There is the possibility of rising damp affecting both internal and external walls. Keep an eye out for tide marks when looking for evidence of rising damp on external walls. Additionally, you may observe some mortar crumbling between bricks or stonework and salt deposits.
Signs of Rising Damp
A correct diagnosis is necessary for the correct treatment of rising damp, which is a relatively rare form of damp. The most important thing is to obtain a professional diagnosis from a qualified surveyor – this will involve a rising damp survey of your home, including a salt analysis. Rising damp can be difficult to distinguish from other types of damp, such as condensation and penetrating damp.
Here are some of the more common signs of rising damp that you should be aware of:
- The tide marks left by salts
- For a better indication of rising damp, you should determine whether the brickwork/masonry is wet and not just the plaster or wallpaper.
- Wall coverings are stained, the wallpaper is peeling, and the paint is blistering.
- There is a strong smell of dampness and must.
- Plaster discoloration and fragmentation.
- Timber that is deteriorating, such as skirting boards, floor boards, and floor joists.
Treatment of Rising Damp
The signs of growing moisture can also be seen on the outside and the walls. For instance, if water levels are rising above the moisture barrier, difficulties that result from increased ground levels may be resolved by simply removing extra soil below the moisture barrier. It is possible to treat moisture in this manner using a proper method.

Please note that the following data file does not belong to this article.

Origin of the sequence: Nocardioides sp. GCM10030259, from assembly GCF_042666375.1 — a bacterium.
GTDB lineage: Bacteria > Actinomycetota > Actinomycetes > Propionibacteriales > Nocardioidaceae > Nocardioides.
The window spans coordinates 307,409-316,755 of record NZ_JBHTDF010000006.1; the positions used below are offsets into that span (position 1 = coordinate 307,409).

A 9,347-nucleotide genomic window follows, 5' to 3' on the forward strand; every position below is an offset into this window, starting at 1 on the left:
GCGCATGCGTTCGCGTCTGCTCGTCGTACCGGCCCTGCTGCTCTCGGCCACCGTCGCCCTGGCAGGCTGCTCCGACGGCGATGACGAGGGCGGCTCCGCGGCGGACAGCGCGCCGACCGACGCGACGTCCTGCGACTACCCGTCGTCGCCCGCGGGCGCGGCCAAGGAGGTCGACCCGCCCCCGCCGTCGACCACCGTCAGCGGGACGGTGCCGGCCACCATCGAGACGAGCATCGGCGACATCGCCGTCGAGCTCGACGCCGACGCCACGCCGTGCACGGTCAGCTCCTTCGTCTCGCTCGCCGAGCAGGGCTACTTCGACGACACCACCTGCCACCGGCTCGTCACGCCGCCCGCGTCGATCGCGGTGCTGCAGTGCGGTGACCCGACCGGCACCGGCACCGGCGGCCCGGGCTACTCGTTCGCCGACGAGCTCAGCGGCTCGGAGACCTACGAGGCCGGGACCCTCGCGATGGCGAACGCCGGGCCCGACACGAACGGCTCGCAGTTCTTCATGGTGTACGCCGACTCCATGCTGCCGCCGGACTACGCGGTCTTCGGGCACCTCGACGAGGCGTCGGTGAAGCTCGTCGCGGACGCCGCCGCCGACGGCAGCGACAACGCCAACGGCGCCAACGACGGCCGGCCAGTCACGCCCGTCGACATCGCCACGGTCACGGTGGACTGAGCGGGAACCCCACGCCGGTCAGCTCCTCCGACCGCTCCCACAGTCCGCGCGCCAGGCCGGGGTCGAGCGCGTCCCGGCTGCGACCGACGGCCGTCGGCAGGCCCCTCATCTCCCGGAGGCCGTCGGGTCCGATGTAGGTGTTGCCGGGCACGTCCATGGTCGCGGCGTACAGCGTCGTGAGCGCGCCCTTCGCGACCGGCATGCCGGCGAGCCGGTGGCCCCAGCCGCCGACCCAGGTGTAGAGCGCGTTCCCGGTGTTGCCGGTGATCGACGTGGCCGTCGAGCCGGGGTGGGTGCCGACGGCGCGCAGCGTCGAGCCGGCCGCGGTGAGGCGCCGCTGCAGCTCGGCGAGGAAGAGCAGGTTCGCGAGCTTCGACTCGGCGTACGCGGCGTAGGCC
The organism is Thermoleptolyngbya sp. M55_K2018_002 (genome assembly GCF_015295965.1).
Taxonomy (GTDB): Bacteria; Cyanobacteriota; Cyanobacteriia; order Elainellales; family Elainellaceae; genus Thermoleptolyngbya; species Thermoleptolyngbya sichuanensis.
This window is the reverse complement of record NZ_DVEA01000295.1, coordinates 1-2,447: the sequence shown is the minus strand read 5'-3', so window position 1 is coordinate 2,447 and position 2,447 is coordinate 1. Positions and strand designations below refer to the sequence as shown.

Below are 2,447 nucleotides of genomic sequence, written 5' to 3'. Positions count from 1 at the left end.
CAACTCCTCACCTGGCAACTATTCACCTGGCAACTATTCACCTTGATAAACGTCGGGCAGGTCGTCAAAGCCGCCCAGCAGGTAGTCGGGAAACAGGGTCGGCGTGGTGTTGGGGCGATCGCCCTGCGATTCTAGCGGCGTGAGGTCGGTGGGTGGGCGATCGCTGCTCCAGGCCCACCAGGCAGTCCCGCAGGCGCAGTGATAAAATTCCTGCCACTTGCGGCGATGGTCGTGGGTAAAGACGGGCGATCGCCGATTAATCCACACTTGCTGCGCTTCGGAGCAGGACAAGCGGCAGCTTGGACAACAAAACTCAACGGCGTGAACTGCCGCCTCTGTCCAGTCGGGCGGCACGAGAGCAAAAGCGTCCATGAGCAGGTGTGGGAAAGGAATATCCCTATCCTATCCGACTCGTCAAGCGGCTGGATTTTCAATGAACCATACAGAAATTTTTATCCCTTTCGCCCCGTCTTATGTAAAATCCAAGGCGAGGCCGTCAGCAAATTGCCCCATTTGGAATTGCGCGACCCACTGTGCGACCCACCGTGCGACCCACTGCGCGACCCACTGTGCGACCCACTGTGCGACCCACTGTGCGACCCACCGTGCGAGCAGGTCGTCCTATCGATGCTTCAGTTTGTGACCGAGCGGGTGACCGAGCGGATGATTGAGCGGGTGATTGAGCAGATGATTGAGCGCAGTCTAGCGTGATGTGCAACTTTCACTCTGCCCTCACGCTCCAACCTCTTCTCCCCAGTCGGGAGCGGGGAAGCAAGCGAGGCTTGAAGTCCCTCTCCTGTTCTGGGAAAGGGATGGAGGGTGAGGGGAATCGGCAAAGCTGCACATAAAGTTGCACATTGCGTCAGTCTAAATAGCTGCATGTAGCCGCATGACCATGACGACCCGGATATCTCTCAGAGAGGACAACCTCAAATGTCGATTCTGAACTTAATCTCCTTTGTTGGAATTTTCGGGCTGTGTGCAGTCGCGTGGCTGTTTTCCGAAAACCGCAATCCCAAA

Damp Proof Injection
Waterproofing injection can only begin once all inside and outside walls have been prepared.
Any plaster that has been damaged by moisture or absorbent elements must be cleaned, as well as skirting boards and wall fixings that are decomposing. A specific depth and thickness are determined for the openings cut along the plaster base joints. Each hole must be 125mm in diameter for the injection to be effective. After the openings have been made, a gel containing the silicone-based chemical damp-proofing lotion is inserted.
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How to prevent the rising dampness?
The first thing you should check is whether your home is waterproof. On the outer wall, there is a definite line that is six inches in height. Is the DPC of the next property greater than yours? Do you have any stairways, ramps, or nearby houses that connect to the external wall that is taller than DPC? Can any internal connecting elements, such as structural closets, staircases, or heaters, reach higher than the DPC of the hollow walls? It is through these instances of inner and outer bridging that we can understand.
A rise in dampness can be caused by moisture or water flowing through or rising beyond the DPC System. It is also possible that waste from the time the building was constructed might accumulate at the base of the structure and increase dampness. Check for dampness caused by overriding DPCs with a local professional if you have any doubts.
Who to call for the treatment of rising dampness?
When you suspect your walls are damp, hire a professional to check your suspicions. Choose experts who specialize in dampness injection treatment, technicians, or rising damp repair. They will conduct an inspection, conduct a thorough analysis, and then develop a plan of action. You should check for relevant requirements when selecting the professionals who will solve this problem.
Experts in the following fields should preferably hold locally recognized qualifications:
- Hold certificates for remedial treatments in the repairing of property.
- Professionals who are qualified in structural waterproofing identify issues with water-reaching patterns underground.